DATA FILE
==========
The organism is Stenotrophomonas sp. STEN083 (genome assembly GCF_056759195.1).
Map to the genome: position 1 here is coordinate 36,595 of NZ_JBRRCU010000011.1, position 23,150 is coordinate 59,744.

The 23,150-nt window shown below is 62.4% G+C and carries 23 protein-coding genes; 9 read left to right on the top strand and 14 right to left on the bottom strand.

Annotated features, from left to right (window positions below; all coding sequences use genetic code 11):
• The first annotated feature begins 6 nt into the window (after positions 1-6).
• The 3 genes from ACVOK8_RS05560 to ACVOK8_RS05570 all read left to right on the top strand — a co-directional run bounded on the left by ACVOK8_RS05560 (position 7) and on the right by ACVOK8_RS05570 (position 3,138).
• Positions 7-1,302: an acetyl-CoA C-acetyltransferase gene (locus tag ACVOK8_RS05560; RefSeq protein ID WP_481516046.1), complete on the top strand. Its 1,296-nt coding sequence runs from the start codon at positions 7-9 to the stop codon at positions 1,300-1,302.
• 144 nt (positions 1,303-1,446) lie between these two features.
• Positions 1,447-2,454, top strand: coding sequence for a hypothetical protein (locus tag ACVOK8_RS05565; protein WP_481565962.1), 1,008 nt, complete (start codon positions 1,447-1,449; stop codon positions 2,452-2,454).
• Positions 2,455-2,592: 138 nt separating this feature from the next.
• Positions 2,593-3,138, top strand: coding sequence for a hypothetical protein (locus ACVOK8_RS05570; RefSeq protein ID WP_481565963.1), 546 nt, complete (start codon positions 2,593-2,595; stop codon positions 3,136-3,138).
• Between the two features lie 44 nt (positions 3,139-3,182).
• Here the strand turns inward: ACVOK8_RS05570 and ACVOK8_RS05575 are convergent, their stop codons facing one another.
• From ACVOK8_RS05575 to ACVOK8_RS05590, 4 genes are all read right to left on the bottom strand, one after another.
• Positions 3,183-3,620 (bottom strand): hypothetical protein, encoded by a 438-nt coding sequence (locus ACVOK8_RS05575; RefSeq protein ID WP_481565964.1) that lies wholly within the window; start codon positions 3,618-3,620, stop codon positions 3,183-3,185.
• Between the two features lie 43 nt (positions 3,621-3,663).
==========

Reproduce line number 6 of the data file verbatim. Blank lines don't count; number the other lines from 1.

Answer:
• The 3 genes from ACVOK8_RS05560 to ACVOK8_RS05570 all read left to right on the top strand — a co-directional run bounded on the left by ACVOK8_RS05560 (position 7) and on the right by ACVOK8_RS05570 (position 3,138).